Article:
This evening my mother (who is deaf) and her friend Shirley (who is also deaf) roped me in to interpret for them at my mothers local Pilate class. The hall in which the class was taken was as humid as hell and my choice of clothing was anything but practical.I wore black skinny jeans and biker boots with a grey hoodie. Initially people were looking around as if to say ' why is she wearing that for Pilate's?' blissfully unaware of my true intentions of being there.My mother is always quick to embarrass or in this case, to brag. Excruciatingly embarrassed already sitting beside the instructor my mother felt the need to draw even more attention to me by exclaiming' we have an interpreter here this evening' .There they were , 48 total strangers looking at me with an almost bemused expression.
Although I may have had the reddest face in the room at the beginning of the class, ten minutes in I was faced with rows of sweating and struggling seniors.Certain exercises were more , lets say, awkward to execute. I had never seen so much middle-aged VPL and squished scrotum's in all my 17 years of life and didn't really ever want to be put in that situation again. There were many times in which I wanted to just look up and laugh, but I refrained 'I must focus on interpreting' I told myself.Luckily the instructor had a cold and didn't want to strain her voice too much, so she hardly spoke throughout the entire hour.
It's strange how people look at you in a new light whenever they recognise the fact that you can sign.At the start of the class I could almost hear what the women were thinking ' why does this young thing need to come to Pilate's? she's already skinny, putting us 'past-it' ones to shame' but as soon as I settled in at the front and began to sign, they looked at me with admiration , almost as if to say ' wow, she's young but knows sign language, that's impressive'. I'm not going to lie, I love the attention, thrive of it even. Sometimes, even when my mum doesn't need me to interpret I will, I just love it.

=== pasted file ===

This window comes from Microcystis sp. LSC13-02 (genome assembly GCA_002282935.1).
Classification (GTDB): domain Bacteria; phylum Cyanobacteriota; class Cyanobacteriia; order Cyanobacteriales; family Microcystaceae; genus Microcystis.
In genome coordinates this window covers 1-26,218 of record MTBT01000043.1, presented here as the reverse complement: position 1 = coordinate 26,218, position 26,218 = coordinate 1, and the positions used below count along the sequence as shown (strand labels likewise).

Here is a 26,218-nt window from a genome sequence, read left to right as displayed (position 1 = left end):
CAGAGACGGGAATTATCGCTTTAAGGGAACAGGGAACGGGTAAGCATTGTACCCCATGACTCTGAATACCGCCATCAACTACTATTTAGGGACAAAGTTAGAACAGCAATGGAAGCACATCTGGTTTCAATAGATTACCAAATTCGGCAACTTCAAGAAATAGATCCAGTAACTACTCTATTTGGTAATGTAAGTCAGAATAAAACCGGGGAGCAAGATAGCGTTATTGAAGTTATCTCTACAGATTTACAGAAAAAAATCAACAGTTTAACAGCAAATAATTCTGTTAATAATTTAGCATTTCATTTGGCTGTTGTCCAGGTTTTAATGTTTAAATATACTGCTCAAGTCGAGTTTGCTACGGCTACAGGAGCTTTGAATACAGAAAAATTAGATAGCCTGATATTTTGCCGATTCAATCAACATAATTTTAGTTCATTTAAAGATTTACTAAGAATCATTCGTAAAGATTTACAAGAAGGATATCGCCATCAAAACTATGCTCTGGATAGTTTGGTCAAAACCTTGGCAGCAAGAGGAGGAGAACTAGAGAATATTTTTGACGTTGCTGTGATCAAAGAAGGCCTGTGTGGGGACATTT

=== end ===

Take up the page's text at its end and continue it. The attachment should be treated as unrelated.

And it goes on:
Anyway, when I was sitting there, in skin tight jeans, unable to participate but not needed to interpret I was able to think. Not just any superficial thoughts like ' what shall I wear tommorow' or ' I wonder what dad's making us for tea' but real, serious thoughts.
I was staring at my mother and her friend for quite sometime , thinking about friendship and what it means. They say we pick our friends, but I don't think that's entirely true. In school or at work , you may not class yourself as friends with certain people , but you'll always be courteous and 'friendly' towards them. What makes people real friends? Is there ever a friendship that is completely equal, both people appreciating each other the exact same amount? As cynical as it sounds,I doubt it.
With social networking sites governing 'friendships' and allowing us to make ' friends' so easily you'd think we'd all learn to accept each other more as we are exposed to so many people on such a regular basis. But this doesn't seem to be the case.I'd be contradicting myself if I said 'you should never go on social networking site' because I'm a self confessed addict and know the practicalities of being able to contact people, for free, all over the world. I just get frustrated often by how superficial it is all becoming.
Anyway, I was looking at this synchronised sea of bobbing people, performing the '100' Pilate's exercise and I thought ' If only it was possible to know everything about every single one of these people'okay maybe 'everything' is a bit unrealistic, but basic facts, or exceptional experiences in which we could look at in awe.If everyone knew just a smidgen of information about everyone else, maybe we'd learn to respect each other more .Certain people see other people as investments, they have to be impressed by the initial encounter in order to invest their time and care into them. Admittedly I'm probably one of those people and I find this side of human nature very sad.
If we all shared more, talked more, and cared more I think the world would be a rather pleasant place.